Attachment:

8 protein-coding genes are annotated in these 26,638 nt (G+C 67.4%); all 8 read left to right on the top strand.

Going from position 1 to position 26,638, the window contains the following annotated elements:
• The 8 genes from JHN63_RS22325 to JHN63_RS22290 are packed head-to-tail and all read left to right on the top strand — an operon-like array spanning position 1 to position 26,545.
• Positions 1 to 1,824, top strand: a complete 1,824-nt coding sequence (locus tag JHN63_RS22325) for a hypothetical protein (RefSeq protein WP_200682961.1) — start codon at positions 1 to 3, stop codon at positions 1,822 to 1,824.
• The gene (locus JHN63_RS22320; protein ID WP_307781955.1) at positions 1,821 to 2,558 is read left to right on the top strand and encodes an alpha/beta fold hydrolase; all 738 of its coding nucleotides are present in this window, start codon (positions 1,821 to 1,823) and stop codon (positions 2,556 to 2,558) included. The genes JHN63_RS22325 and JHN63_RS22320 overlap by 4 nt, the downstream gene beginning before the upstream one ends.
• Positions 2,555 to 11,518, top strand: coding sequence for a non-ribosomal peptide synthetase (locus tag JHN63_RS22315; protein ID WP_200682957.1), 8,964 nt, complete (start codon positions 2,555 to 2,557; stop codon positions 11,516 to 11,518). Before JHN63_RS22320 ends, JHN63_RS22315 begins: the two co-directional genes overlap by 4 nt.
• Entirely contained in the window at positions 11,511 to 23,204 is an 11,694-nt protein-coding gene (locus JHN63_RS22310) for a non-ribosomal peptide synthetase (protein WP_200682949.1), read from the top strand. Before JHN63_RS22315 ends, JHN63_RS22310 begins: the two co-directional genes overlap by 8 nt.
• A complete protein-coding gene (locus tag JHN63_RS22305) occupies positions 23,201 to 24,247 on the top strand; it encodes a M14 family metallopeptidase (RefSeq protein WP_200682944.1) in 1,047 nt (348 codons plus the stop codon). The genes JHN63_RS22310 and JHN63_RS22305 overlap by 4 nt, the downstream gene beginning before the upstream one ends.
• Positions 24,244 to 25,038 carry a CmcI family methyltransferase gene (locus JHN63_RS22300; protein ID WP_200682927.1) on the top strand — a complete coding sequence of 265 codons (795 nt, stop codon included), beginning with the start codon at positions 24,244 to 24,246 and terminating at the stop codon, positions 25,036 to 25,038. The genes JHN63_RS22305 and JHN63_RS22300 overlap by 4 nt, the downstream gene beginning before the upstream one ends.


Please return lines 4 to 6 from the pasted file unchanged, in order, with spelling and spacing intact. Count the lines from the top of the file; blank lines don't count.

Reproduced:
• Positions 1 to 1,824, top strand: a complete 1,824-nt coding sequence (locus tag JHN63_RS22325) for a hypothetical protein (RefSeq protein WP_200682961.1) — start codon at positions 1 to 3, stop codon at positions 1,822 to 1,824.
• The gene (locus JHN63_RS22320; protein ID WP_307781955.1) at positions 1,821 to 2,558 is read left to right on the top strand and encodes an alpha/beta fold hydrolase; all 738 of its coding nucleotides are present in this window, start codon (positions 1,821 to 1,823) and stop codon (positions 2,556 to 2,558) included. The genes JHN63_RS22325 and JHN63_RS22320 overlap by 4 nt, the downstream gene beginning before the upstream one ends.
• Positions 2,555 to 11,518, top strand: coding sequence for a non-ribosomal peptide synthetase (locus tag JHN63_RS22315; protein ID WP_200682957.1), 8,964 nt, complete (start codon positions 2,555 to 2,557; stop codon positions 11,516 to 11,518). Before JHN63_RS22320 ends, JHN63_RS22315 begins: the two co-directional genes overlap by 4 nt.